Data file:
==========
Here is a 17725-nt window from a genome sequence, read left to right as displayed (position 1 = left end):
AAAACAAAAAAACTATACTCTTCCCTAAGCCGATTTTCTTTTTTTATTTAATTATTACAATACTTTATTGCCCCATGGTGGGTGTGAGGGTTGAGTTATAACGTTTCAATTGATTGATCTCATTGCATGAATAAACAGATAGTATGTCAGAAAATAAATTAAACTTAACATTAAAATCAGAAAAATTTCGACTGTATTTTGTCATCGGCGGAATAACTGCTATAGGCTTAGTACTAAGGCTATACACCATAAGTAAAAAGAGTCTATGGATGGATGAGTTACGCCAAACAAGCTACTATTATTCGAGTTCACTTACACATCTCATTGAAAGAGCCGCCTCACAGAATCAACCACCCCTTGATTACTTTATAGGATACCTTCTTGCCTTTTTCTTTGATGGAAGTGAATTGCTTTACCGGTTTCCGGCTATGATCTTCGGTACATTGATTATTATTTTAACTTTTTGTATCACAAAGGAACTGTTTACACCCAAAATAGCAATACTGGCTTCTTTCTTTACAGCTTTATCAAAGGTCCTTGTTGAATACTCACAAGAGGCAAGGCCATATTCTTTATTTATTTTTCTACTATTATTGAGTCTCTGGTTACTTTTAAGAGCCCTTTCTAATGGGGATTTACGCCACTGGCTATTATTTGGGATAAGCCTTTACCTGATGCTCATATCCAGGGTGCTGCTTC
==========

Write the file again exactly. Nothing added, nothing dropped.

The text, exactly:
Here is a 17725-nt window from a genome sequence, read left to right as displayed (position 1 = left end):
AAAACAAAAAAACTATACTCTTCCCTAAGCCGATTTTCTTTTTTTATTTAATTATTACAATACTTTATTGCCCCATGGTGGGTGTGAGGGTTGAGTTATAACGTTTCAATTGATTGATCTCATTGCATGAATAAACAGATAGTATGTCAGAAAATAAATTAAACTTAACATTAAAATCAGAAAAATTTCGACTGTATTTTGTCATCGGCGGAATAACTGCTATAGGCTTAGTACTAAGGCTATACACCATAAGTAAAAAGAGTCTATGGATGGATGAGTTACGCCAAACAAGCTACTATTATTCGAGTTCACTTACACATCTCATTGAAAGAGCCGCCTCACAGAATCAACCACCCCTTGATTACTTTATAGGATACCTTCTTGCCTTTTTCTTTGATGGAAGTGAATTGCTTTACCGGTTTCCGGCTATGATCTTCGGTACATTGATTATTATTTTAACTTTTTGTATCACAAAGGAACTGTTTACACCCAAAATAGCAATACTGGCTTCTTTCTTTACAGCTTTATCAAAGGTCCTTGTTGAATACTCACAAGAGGCAAGGCCATATTCTTTATTTATTTTTCTACTATTATTGAGTCTCTGGTTACTTTTAAGAGCCCTTTCTAATGGGGATTTACGCCACTGGCTATTATTTGGGATAAGCCTTTACCTGATGCTCATATCCAGGGTGCTGCTTC